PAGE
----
True, but the rate of leaching is slow, especially if the ties are
treated with creosote. (The danger of creosote has been exaggerated
IMO.) Your state may also have amended regulations so that arsenic is no
longer permitted in pressure treating wood. If no, you may wuish to
avoid such wood, but again, the amount of arsenic leached into the
ground is minimal, especially compared to nastier things dumped outside
by nearby industries, gas stations, etc (and leachates can travel long
distances, so "nearby" may mean tens of miles away.) The remaining
chemicals are mainly copper sulfate and fungicides, neither of which are
cause for alarm (unless you get down on your hands and knees and gnaw on
the wood... :-o).
Besides, there are worse sources of pollution in your neighbourhood,
such as the car in your driveway or the power mower you use.
As for mitre angles -- they don't depend on the diameter of the cirle,
but on the number of pieces you use to make the circle. Divide 360 by
twice number. This will be the mitre angle in degrees on each end of the
You'll never get rid of the creosote, and it's messy. I acquired some
ties which had been removed from the railway at least 20 years earlier,
and hadn't been treated since. As soon as hot sun shone on the wood, the
creosote came to the surface..a nuisance if it gets onto hands or
clothes (or carpets, via shoes and pets feet).
Oh my, you do have a problem. Must have been fairly fresh ties when you
got them. On the bridge ties that edge my driveway, the creosote doesn't
bubble up, the surface is weathering away sl-o-o-o-o-wly, and moss is
growing out of some of the cracks. I figure there's 20 years left in
Creosote does weather, you just have to be patient. The fact that it
weathers so slowly indicates that its toxins are released very slowly
also - slowly enough that they will degrade (oxidise, usually) before
Perhaps you should provide more information on the fungicides you're
referring to, and which of them might or might not be safe near edible
plants. The OP may or may not want to stick some chives or parsley or other
stuff in the ground near the treated wood.
Unless you're the kind of slug who lets his car ooze fluids for years on end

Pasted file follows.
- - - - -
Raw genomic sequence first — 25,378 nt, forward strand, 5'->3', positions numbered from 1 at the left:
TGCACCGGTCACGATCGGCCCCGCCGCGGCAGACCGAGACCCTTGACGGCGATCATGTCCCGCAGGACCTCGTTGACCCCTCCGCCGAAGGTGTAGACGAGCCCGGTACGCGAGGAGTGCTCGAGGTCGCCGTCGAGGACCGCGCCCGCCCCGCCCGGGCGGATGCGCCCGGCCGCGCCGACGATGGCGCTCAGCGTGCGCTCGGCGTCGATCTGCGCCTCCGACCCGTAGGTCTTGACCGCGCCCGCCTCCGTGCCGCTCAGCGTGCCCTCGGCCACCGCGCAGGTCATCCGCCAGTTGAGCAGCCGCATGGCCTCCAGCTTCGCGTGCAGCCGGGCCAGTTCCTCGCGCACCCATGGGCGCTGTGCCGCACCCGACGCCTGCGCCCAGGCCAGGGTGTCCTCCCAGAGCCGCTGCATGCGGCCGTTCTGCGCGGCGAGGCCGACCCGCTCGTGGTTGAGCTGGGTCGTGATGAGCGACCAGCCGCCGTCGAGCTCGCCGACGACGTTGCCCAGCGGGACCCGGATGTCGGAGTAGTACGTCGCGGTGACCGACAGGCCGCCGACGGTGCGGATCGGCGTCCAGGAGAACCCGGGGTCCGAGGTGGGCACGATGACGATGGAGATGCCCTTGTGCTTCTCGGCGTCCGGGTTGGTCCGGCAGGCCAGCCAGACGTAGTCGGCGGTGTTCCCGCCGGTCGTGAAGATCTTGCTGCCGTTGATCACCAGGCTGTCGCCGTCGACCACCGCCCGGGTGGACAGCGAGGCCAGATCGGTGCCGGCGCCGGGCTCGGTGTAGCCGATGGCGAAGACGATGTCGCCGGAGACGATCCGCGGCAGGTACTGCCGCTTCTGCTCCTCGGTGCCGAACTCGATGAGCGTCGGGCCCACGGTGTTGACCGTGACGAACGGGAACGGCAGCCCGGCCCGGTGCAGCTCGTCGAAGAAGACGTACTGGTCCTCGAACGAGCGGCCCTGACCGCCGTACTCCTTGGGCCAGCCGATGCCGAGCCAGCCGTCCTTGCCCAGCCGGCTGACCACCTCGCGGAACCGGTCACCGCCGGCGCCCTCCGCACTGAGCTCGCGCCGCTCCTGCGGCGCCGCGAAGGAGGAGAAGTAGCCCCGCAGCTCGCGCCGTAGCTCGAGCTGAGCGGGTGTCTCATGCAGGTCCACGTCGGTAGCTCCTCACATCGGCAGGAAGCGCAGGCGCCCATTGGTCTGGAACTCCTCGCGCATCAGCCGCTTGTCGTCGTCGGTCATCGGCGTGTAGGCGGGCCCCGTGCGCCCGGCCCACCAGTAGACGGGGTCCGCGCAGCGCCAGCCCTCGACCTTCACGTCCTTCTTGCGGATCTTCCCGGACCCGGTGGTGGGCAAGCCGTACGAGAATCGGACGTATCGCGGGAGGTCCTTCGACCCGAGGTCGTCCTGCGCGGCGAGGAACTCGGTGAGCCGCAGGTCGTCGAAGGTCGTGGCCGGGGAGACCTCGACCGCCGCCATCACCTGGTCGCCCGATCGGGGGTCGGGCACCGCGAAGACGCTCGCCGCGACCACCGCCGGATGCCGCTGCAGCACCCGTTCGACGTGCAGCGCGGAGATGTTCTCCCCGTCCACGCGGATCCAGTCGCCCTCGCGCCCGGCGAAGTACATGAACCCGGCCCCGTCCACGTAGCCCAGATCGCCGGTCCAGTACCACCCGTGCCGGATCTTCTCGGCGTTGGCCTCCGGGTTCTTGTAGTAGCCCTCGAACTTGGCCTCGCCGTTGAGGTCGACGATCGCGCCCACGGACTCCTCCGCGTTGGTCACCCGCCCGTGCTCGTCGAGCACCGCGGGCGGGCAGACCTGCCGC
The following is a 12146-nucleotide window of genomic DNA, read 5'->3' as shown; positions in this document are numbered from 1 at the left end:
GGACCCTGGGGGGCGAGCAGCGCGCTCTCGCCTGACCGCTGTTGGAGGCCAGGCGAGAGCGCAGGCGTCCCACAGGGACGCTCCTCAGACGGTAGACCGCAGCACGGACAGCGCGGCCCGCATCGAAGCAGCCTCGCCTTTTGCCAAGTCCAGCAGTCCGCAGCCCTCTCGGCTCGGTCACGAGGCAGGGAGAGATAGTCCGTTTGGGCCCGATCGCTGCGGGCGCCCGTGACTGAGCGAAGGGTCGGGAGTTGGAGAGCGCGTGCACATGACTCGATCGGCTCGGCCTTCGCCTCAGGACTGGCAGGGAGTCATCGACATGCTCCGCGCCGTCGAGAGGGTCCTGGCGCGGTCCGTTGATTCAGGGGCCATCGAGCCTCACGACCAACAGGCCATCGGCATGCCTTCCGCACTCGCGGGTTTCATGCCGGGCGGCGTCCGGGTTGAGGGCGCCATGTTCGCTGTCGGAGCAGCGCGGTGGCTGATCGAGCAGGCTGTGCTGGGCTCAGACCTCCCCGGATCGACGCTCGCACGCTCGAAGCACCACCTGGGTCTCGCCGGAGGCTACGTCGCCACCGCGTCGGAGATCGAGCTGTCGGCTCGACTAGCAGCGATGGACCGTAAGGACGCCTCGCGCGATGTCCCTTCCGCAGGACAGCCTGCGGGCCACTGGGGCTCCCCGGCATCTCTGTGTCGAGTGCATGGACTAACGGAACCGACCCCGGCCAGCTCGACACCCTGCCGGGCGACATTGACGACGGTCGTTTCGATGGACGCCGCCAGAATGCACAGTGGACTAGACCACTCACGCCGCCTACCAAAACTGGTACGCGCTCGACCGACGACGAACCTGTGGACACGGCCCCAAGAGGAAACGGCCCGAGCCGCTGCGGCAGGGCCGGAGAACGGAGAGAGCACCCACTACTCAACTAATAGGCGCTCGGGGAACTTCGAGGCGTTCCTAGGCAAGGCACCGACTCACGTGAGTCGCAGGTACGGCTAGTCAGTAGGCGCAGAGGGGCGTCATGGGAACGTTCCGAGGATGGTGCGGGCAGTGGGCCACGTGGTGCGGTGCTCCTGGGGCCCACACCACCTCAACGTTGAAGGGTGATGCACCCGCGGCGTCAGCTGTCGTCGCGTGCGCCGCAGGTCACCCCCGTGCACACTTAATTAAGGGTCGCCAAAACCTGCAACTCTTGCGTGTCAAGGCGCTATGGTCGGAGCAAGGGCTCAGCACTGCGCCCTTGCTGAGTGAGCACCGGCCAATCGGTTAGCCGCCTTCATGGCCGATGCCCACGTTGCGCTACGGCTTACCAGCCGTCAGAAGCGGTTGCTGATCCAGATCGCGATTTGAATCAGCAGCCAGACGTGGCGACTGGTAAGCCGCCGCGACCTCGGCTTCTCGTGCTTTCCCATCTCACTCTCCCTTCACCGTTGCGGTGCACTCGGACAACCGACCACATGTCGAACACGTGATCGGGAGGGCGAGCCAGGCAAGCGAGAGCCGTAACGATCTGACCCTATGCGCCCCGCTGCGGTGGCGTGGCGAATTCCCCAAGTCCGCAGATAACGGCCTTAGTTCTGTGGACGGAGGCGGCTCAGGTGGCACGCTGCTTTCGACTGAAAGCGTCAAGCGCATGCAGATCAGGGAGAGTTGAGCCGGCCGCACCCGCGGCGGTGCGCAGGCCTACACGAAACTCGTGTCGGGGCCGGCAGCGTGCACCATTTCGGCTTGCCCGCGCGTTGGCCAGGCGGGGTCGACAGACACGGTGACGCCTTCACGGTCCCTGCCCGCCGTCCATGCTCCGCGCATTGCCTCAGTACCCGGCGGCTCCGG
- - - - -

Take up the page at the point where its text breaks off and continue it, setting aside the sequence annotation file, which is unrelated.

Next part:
without fixing it, you cannot compare engines to fungicides/pesticides in
contact with the soil.
Per previous poster, depends on how many "sides" the circle will have.
A method that seems like it should work is to remember that the number of
degrees, cut at an angel, in the "n" sided circle must total 180 degrees. In
other words, a four sided circle (grin) would have each cut made at 45
degrees (180 degrees divided by four). An eight sided circle would have 22.5
degree cuts, six sided circle 30 degrees.
I'm not much of a Gardner nor mathematician, but I believe that should
Old Chief Lynn
I always thought a circle was was defined as a degenerate ellipse with
coincident foci. Sounds more like like a polygon (or octagon) - Most
certainly an over-engineered tree basin. Why not just lay out the ties and
make the beveled cuts where and at the angles requiired to close the
I presume the lengths are diameters and you really want a circle and
not an octogon which would be very easy.
Does the inside have to be circular or just the outside? Are you a
master craftsman with a heavy duty router and a router bit the length
of the thickness of a railroad tie?
The real question here is: How many pieces of wood are you prepared
I propose using only one piece of wood, cut to the circumference of
your circle. (I'm sure _someone, somewhere_ must sell 30-ft. railroad
ties!) You can just use a 90-degree angle on both ends, and then run
it through your railroad tie bender (available from your local home
improvement store for a mere $499.99), and there you have it!
Seriously, I wouldn't be too concerned about an exact angle because the
ties will probably shift over time and something will inevitably grow
up through the cracks anyway! Not exactly like building a picture
OK, now everyone can flame me for my "rustic" approach. :)
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